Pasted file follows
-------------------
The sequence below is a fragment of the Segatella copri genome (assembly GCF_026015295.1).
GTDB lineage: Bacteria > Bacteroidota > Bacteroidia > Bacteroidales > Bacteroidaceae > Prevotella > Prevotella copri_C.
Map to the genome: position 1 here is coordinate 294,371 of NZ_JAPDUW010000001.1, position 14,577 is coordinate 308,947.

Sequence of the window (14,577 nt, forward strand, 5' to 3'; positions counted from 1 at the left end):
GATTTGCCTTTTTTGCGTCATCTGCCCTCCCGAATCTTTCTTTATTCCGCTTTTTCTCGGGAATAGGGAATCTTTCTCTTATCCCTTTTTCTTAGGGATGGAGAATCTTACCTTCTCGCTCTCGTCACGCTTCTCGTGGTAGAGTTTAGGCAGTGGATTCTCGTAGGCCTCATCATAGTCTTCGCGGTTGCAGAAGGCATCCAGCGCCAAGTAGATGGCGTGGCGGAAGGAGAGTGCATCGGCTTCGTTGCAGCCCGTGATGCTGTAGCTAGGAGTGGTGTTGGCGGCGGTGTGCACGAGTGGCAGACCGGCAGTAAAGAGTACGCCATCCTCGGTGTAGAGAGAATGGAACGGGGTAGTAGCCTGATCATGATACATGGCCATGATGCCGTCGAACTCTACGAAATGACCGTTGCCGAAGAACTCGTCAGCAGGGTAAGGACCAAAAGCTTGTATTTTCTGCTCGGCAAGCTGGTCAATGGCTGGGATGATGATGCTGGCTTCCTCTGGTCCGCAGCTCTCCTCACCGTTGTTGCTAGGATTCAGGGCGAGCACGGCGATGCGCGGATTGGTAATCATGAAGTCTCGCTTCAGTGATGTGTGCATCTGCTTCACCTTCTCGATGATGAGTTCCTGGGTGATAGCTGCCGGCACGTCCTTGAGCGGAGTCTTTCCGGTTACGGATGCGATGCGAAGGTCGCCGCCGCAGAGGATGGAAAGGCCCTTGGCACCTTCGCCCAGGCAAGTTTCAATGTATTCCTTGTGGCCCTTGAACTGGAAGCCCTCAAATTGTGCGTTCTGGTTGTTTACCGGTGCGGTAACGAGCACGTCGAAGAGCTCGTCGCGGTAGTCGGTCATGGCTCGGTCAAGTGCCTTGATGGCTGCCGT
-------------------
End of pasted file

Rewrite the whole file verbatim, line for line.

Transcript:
The sequence below is a fragment of the Segatella copri genome (assembly GCF_026015295.1).
GTDB lineage: Bacteria > Bacteroidota > Bacteroidia > Bacteroidales > Bacteroidaceae > Prevotella > Prevotella copri_C.
Map to the genome: position 1 here is coordinate 294,371 of NZ_JAPDUW010000001.1, position 14,577 is coordinate 308,947.

Sequence of the window (14,577 nt, forward strand, 5' to 3'; positions counted from 1 at the left end):
GATTTGCCTTTTTTGCGTCATCTGCCCTCCCGAATCTTTCTTTATTCCGCTTTTTCTCGGGAATAGGGAATCTTTCTCTTATCCCTTTTTCTTAGGGATGGAGAATCTTACCTTCTCGCTCTCGTCACGCTTCTCGTGGTAGAGTTTAGGCAGTGGATTCTCGTAGGCCTCATCATAGTCTTCGCGGTTGCAGAAGGCATCCAGCGCCAAGTAGATGGCGTGGCGGAAGGAGAGTGCATCGGCTTCGTTGCAGCCCGTGATGCTGTAGCTAGGAGTGGTGTTGGCGGCGGTGTGCACGAGTGGCAGACCGGCAGTAAAGAGTACGCCATCCTCGGTGTAGAGAGAATGGAACGGGGTAGTAGCCTGATCATGATACATGGCCATGATGCCGTCGAACTCTACGAAATGACCGTTGCCGAAGAACTCGTCAGCAGGGTAAGGACCAAAAGCTTGTATTTTCTGCTCGGCAAGCTGGTCAATGGCTGGGATGATGATGCTGGCTTCCTCTGGTCCGCAGCTCTCCTCACCGTTGTTGCTAGGATTCAGGGCGAGCACGGCGATGCGCGGATTGGTAATCATGAAGTCTCGCTTCAGTGATGTGTGCATCTGCTTCACCTTCTCGATGATGAGTTCCTGGGTGATAGCTGCCGGCACGTCCTTGAGCGGAGTCTTTCCGGTTACGGATGCGATGCGAAGGTCGCCGCCGCAGAGGATGGAAAGGCCCTTGGCACCTTCGCCCAGGCAAGTTTCAATGTATTCCTTGTGGCCCTTGAACTGGAAGCCCTCAAATTGTGCGTTCTGGTTGTTTACCGGTGCGGTAACGAGCACGTCGAAGAGCTCGTCGCGGTAGTCGGTCATGGCTCGGTCAAGTGCCTTGATGGCTGCCGT